THE SNP have forced the Labour Party to vote on devolving employment law to the Scottish Parliament after Ian Murray and Anas Sarwar appeared to contradict one another on the subject.

Last week, shadow Scottish secretary Murray told the Daily Record he was not supportive of devolving more power to Holyrood.

When asked if he believed a UK Government led by the Labour Party should consider further devolution, he said: “Not personally, no.

“I think we’ve got to try and make it work better. Government need to use the powers that it’s got. I don’t think a discussion about devolution should be about individual powers anymore.

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“I think it should be about what’s currently used and how Holyrood can become much better”.

He then said he believed MSPs already had the means to incentivise higher wages.

However, Murray’s comments appear to contradict those made by Anas Sarwar back in February.

The leader of Scottish Labour told The Daily Record that he believed in entrenching policies such as scrapping anti-trade union laws and outlawing zero-hours contracts, which “can be done through devolution”.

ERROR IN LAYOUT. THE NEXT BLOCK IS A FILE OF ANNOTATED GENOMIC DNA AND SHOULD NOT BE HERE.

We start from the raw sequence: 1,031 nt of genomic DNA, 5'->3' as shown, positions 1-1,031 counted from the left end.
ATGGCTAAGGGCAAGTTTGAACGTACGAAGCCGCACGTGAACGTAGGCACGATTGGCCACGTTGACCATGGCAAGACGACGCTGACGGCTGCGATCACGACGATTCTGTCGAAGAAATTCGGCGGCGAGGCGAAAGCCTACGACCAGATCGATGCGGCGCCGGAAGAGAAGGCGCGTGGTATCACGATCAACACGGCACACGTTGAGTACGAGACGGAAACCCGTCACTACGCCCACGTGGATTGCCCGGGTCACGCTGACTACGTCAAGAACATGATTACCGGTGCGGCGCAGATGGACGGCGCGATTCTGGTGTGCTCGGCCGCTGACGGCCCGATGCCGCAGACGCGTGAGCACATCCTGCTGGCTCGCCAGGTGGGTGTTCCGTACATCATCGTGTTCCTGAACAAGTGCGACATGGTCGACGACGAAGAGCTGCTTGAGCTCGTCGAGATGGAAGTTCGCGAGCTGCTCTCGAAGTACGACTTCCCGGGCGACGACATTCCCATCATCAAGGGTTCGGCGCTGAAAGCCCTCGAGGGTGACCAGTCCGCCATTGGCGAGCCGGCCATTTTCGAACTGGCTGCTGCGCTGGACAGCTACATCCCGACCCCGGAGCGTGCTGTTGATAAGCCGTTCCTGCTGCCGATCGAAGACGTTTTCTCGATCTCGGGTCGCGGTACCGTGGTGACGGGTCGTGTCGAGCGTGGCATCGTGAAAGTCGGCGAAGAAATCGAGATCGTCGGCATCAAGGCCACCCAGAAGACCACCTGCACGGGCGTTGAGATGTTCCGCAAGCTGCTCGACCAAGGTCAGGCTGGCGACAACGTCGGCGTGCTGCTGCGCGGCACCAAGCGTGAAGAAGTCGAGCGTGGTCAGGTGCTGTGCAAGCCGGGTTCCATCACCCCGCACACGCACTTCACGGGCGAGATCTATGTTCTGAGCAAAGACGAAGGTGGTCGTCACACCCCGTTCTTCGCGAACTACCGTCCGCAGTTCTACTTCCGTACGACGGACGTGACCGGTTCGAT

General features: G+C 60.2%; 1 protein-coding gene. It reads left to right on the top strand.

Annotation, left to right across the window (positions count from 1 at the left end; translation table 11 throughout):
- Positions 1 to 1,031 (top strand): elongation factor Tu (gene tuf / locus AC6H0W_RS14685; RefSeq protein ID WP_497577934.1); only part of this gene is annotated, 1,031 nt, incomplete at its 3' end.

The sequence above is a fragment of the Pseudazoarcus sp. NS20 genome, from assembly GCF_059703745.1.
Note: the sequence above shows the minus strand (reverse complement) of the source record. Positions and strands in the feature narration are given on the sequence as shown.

On Tuesday, the SNP group at Westminster introduced a ten minute rule bill to the House of Commons, which forced Labour to vote on whether or not they support devolution of employment law.

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It was introduced by SNP MP David Linden who said previous failures to devolve such power to Scotland had left workers vulnerable attacks on their rights by the Tories.

He added: "People in Scotland will be appalled that the Labour Party is, yet again, acting as a roadblock to devolution of vital employment powers to the Scottish Parliament. It's shameful they would rather leave power in the hands of Westminster than Scotland's national parliament.

"By working hand-in-glove with the Tories to block devolution, Sir Keir Starmer's party have prevented the Scottish Parliament from introducing progressive measures like a real living wage, made the cost of living crisis worse, and left Scottish workers vulnerable to the Tory assault on workers' rights.

"It's increasingly clear that independence is the only way to protect and extend workers' rights and ensure Scotland has the powers to build a fairer and wealthier future."

It comes after the general secretary of the Scottish trades union congress (STUC) Roz Foyer said that “Scotland needs the devolution of employment law to outlaw, once and for all, the use of zero hours contracts, giving workers security, certainty and workplace rights from day one of their employment". 

The bill was rejected in the House of Commons with 22 voting in favour and 33 voting against.